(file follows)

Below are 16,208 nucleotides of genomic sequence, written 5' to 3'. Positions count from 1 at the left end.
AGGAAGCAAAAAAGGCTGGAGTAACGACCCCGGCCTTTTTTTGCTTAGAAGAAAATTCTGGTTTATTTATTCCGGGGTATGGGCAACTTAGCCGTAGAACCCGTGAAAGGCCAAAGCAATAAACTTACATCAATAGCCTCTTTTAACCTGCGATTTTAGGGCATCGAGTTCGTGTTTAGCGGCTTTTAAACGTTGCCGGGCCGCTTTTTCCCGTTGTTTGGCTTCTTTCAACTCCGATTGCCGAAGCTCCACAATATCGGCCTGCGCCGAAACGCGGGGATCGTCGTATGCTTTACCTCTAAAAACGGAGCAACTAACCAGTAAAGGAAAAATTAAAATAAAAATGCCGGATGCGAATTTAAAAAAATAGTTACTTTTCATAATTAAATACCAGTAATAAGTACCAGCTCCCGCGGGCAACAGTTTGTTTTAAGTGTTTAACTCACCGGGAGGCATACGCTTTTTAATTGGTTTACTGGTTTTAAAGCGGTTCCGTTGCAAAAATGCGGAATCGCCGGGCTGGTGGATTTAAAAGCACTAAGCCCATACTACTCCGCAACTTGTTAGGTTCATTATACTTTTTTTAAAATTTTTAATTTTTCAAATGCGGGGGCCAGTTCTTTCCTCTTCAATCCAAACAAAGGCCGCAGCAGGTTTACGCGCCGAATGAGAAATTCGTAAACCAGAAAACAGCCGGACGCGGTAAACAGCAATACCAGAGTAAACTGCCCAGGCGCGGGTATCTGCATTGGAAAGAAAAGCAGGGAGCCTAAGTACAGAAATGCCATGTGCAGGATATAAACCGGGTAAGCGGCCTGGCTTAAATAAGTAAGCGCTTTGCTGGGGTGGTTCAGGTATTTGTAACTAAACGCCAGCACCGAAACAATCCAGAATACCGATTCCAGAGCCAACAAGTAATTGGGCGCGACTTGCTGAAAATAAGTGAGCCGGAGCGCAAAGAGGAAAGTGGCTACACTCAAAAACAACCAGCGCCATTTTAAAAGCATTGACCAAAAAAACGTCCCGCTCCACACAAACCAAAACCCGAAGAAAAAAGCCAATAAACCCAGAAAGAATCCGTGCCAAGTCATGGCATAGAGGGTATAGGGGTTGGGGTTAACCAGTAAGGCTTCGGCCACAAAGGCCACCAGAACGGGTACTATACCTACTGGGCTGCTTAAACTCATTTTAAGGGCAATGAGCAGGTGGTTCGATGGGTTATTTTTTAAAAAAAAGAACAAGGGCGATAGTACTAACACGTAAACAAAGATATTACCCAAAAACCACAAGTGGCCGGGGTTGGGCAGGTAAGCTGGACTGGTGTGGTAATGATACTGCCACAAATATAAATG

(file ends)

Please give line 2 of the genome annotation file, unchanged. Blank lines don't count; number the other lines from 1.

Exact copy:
AGGAAGCAAAAAAGGCTGGAGTAACGACCCCGGCCTTTTTTTGCTTAGAAGAAAATTCTGGTTTATTTATTCCGGGGTATGGGCAACTTAGCCGTAGAACCCGTGAAAGGCCAAAGCAATAAACTTACATCAATAGCCTCTTTTAACCTGCGATTTTAGGGCATCGAGTTCGTGTTTAGCGGCTTTTAAACGTTGCCGGGCCGCTTTTTCCCGTTGTTTGGCTTCTTTCAACTCCGATTGCCGAAGCTCCACAATATCGGCCTGCGCCGAAACGCGGGGATCGTCGTATGCTTTACCTCTAAAAACGGAGCAACTAACCAGTAAAGGAAAAATTAAAATAAAAATGCCGGATGCGAATTTAAAAAAATAGTTACTTTTCATAATTAAATACCAGTAATAAGTACCAGCTCCCGCGGGCAACAGTTTGTTTTAAGTGTTTAACTCACCGGGAGGCATACGCTTTTTAATTGGTTTACTGGTTTTAAAGCGGTTCCGTTGCAAAAATGCGGAATCGCCGGGCTGGTGGATTTAAAAGCACTAAGCCCATACTACTCCGCAACTTGTTAGGTTCATTATACTTTTTTTAAAATTTTTAATTTTTCAAATGCGGGGGCCAGTTCTTTCCTCTTCAATCCAAACAAAGGCCGCAGCAGGTTTACGCGCCGAATGAGAAATTCGTAAACCAGAAAACAGCCGGACGCGGTAAACAGCAATACCAGAGTAAACTGCCCAGGCGCGGGTATCTGCATTGGAAAGAAAAGCAGGGAGCCTAAGTACAGAAATGCCATGTGCAGGATATAAACCGGGTAAGCGGCCTGGCTTAAATAAGTAAGCGCTTTGCTGGGGTGGTTCAGGTATTTGTAACTAAACGCCAGCACCGAAACAATCCAGAATACCGATTCCAGAGCCAACAAGTAATTGGGCGCGACTTGCTGAAAATAAGTGAGCCGGAGCGCAAAGAGGAAAGTGGCTACACTCAAAAACAACCAGCGCCATTTTAAAAGCATTGACCAAAAAAACGTCCCGCTCCACACAAACCAAAACCCGAAGAAAAAAGCCAATAAACCCAGAAAGAATCCGTGCCAAGTCATGGCATAGAGGGTATAGGGGTTGGGGTTAACCAGTAAGGCTTCGGCCACAAAGGCCACCAGAACGGGTACTATACCTACTGGGCTGCTTAAACTCATTTTAAGGGCAATGAGCAGGTGGTTCGATGGGTTATTTTTTAAAAAAAAGAACAAGGGCGATAGTACTAACACGTAAACAAAGATATTACCCAAAAACCACAAGTGGCCGGGGTTGGGCAGGTAAGCTGGACTGGTGTGGTAATGATACTGCCACAAATATAAATG